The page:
There are many different ways to get involved at the local, state, or even national level. You may already be aware of local governance positions like this or maybe you have been a delegate to a state or national representative assembly, but many other opportunities also exist. Within each state there are special interest caucuses, directorships and some states have regional support councils. At the district and state level there are union-based committees, furthering the work that is important to teachers as we support our students. There are also many opportunities to facilitate professional learning for other educators within the union.
For millennial teachers like me, social media can be a great entry point to the national education conversation. I love Twitter, but the key social media advocacy is maintaining a consistent presence, and I struggle to keep a steady beat. Instead, I learn from the leadership of others, like LeeAnn Stephens and Tyler Rablin. LeeAnn’s advocacy centers around racial equity work in schools, uplifting the student teams who lead this work in her school. Tyler currently floods Twitter with ideas and reminders for best practices in edtech and distance learning. Both of these teachers have opened themselves up online, allowing educators and education-observers to come into their classrooms and into their souls, moving us to change and grow alongside them.
Other educators have found podcasts to be powerful avenues for advocacy. Interchangeable White Ladies is a can’t miss podcast for me. The hosts, Hope and Megan, are both teachers who don’t take themselves too seriously. Their personalities and values shine through in each episode as they take on race, equity, motherhood, and pretty much any other topic that is considered taboo for polite, white, female teachers to talk about.
If you have strong opinions and a personality to match, you would probably thrive in an online environment.
From self-published blogs to department newsletters, from the local paper to state or national publications, writing is another outlet for teachers to share our voices and influence others. I started writing my first blog shortly after the 2016 election. It took me three months, and I finally published it after the new year.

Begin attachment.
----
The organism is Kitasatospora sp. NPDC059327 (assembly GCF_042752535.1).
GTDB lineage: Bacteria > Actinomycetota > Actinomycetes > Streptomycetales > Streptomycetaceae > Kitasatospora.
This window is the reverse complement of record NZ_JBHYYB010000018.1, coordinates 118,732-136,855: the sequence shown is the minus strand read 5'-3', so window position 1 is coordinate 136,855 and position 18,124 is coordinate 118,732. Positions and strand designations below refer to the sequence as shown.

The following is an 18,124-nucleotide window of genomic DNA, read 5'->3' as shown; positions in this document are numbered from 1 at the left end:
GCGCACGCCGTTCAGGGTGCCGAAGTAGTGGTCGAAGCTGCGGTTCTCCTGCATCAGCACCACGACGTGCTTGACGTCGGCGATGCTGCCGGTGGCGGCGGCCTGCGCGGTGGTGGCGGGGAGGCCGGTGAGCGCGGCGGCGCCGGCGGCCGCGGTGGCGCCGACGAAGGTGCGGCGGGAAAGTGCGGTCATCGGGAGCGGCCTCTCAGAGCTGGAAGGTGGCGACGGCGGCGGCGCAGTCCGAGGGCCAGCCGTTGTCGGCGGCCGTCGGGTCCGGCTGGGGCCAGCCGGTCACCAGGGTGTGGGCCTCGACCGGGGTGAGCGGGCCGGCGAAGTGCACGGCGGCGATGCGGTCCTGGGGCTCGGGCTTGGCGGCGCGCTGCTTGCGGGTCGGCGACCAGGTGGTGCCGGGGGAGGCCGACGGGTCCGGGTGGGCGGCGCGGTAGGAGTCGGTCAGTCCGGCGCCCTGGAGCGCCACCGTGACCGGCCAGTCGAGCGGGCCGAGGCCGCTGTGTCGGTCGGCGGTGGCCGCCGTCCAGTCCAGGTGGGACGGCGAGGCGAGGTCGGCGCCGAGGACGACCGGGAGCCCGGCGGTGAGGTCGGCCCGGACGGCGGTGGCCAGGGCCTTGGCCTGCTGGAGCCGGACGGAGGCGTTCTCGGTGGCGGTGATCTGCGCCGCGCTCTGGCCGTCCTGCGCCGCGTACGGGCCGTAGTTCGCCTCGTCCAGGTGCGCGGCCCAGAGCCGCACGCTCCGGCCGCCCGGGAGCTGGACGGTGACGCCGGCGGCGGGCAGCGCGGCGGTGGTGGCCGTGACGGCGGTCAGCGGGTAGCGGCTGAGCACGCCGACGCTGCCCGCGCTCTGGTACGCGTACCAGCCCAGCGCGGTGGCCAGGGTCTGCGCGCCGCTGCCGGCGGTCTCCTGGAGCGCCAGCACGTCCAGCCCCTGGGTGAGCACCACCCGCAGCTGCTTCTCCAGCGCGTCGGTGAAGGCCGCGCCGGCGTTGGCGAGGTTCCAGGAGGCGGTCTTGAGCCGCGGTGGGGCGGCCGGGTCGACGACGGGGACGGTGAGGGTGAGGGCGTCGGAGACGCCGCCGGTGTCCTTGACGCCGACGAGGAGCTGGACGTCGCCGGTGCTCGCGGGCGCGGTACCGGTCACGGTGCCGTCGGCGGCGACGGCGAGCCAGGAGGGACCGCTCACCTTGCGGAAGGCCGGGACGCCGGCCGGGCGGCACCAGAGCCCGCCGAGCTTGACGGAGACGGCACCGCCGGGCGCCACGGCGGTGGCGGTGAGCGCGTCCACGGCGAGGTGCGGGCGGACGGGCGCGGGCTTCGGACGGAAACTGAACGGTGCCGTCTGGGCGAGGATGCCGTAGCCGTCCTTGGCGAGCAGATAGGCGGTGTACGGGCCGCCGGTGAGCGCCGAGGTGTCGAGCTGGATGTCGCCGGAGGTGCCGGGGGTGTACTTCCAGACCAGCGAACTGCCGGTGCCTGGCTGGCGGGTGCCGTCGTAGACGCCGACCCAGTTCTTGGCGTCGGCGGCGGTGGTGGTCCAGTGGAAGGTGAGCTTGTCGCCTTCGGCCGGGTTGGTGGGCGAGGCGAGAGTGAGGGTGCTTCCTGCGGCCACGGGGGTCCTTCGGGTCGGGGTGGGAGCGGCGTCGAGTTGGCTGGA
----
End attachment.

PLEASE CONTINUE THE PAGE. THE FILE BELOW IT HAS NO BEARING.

I was terrified to have my opinions known publicly, but I knew I had to speak up, and writing would allow me to join the conversation in a way that felt authentic to me. In the years since, my confidence and conviction have grown through this medium. I have spoken publicly, argued with lawmakers, and sat on committees, too. But I always come back to writing, the keyboard bringing life to those smiles that fill my heart, and to the consequences I cannot let stand.
Elections do have consequences, but there is still time to decide what those consequences will be. Educators can and should get involved in influencing the policies and practices that affect us and our students. We can do that at the school, district, region, state, or even at the national level, in the ways I’ve shared here and many others. The thing is to find an avenue that challenges you while being authentic to the causes you care about and your personal engagement preference.
Today, in the shadow of the elections, I challenge you to come out from the safety of the four walls of your classroom and do something hard. Own the consequences. When educators get involved in the political process, we’re standing up for ourselves, our profession, and our students. Who is better to speak for us, than us?